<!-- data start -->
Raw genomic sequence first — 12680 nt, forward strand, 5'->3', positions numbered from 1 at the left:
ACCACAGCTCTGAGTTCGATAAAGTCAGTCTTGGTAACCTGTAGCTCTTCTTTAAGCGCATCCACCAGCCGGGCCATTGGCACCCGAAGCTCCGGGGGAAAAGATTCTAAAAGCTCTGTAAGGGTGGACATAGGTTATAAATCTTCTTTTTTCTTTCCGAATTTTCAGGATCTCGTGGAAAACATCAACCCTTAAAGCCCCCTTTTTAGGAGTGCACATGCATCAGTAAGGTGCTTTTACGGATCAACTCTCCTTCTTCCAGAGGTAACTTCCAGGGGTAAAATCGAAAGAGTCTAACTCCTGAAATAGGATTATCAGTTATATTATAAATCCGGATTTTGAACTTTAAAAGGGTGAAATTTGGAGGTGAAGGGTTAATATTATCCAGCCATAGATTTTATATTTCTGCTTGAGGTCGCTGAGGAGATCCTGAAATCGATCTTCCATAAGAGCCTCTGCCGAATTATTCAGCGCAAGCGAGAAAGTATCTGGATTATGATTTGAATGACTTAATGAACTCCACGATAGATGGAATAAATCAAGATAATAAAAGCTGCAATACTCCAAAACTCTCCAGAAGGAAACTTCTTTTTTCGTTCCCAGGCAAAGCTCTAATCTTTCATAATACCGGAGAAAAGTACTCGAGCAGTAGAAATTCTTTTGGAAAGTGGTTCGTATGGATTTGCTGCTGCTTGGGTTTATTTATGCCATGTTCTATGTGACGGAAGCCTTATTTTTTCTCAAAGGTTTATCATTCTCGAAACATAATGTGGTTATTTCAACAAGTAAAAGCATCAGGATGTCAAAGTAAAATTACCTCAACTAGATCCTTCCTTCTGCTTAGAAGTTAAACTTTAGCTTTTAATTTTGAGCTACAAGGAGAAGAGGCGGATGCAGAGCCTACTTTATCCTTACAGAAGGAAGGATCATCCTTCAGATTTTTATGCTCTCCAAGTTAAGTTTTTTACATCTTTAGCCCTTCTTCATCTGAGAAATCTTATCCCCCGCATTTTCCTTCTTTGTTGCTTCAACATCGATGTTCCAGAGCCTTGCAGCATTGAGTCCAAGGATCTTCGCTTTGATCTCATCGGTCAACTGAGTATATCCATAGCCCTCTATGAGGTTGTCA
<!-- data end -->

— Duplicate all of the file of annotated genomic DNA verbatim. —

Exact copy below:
Raw genomic sequence first — 12680 nt, forward strand, 5'->3', positions numbered from 1 at the left:
ACCACAGCTCTGAGTTCGATAAAGTCAGTCTTGGTAACCTGTAGCTCTTCTTTAAGCGCATCCACCAGCCGGGCCATTGGCACCCGAAGCTCCGGGGGAAAAGATTCTAAAAGCTCTGTAAGGGTGGACATAGGTTATAAATCTTCTTTTTTCTTTCCGAATTTTCAGGATCTCGTGGAAAACATCAACCCTTAAAGCCCCCTTTTTAGGAGTGCACATGCATCAGTAAGGTGCTTTTACGGATCAACTCTCCTTCTTCCAGAGGTAACTTCCAGGGGTAAAATCGAAAGAGTCTAACTCCTGAAATAGGATTATCAGTTATATTATAAATCCGGATTTTGAACTTTAAAAGGGTGAAATTTGGAGGTGAAGGGTTAATATTATCCAGCCATAGATTTTATATTTCTGCTTGAGGTCGCTGAGGAGATCCTGAAATCGATCTTCCATAAGAGCCTCTGCCGAATTATTCAGCGCAAGCGAGAAAGTATCTGGATTATGATTTGAATGACTTAATGAACTCCACGATAGATGGAATAAATCAAGATAATAAAAGCTGCAATACTCCAAAACTCTCCAGAAGGAAACTTCTTTTTTCGTTCCCAGGCAAAGCTCTAATCTTTCATAATACCGGAGAAAAGTACTCGAGCAGTAGAAATTCTTTTGGAAAGTGGTTCGTATGGATTTGCTGCTGCTTGGGTTTATTTATGCCATGTTCTATGTGACGGAAGCCTTATTTTTTCTCAAAGGTTTATCATTCTCGAAACATAATGTGGTTATTTCAACAAGTAAAAGCATCAGGATGTCAAAGTAAAATTACCTCAACTAGATCCTTCCTTCTGCTTAGAAGTTAAACTTTAGCTTTTAATTTTGAGCTACAAGGAGAAGAGGCGGATGCAGAGCCTACTTTATCCTTACAGAAGGAAGGATCATCCTTCAGATTTTTATGCTCTCCAAGTTAAGTTTTTTACATCTTTAGCCCTTCTTCATCTGAGAAATCTTATCCCCCGCATTTTCCTTCTTTGTTGCTTCAACATCGATGTTCCAGAGCCTTGCAGCATTGAGTCCAAGGATCTTCGCTTTGATCTCATCGGTCAACTGAGTATATCCATAGCCCTCTATGAGGTTGTCA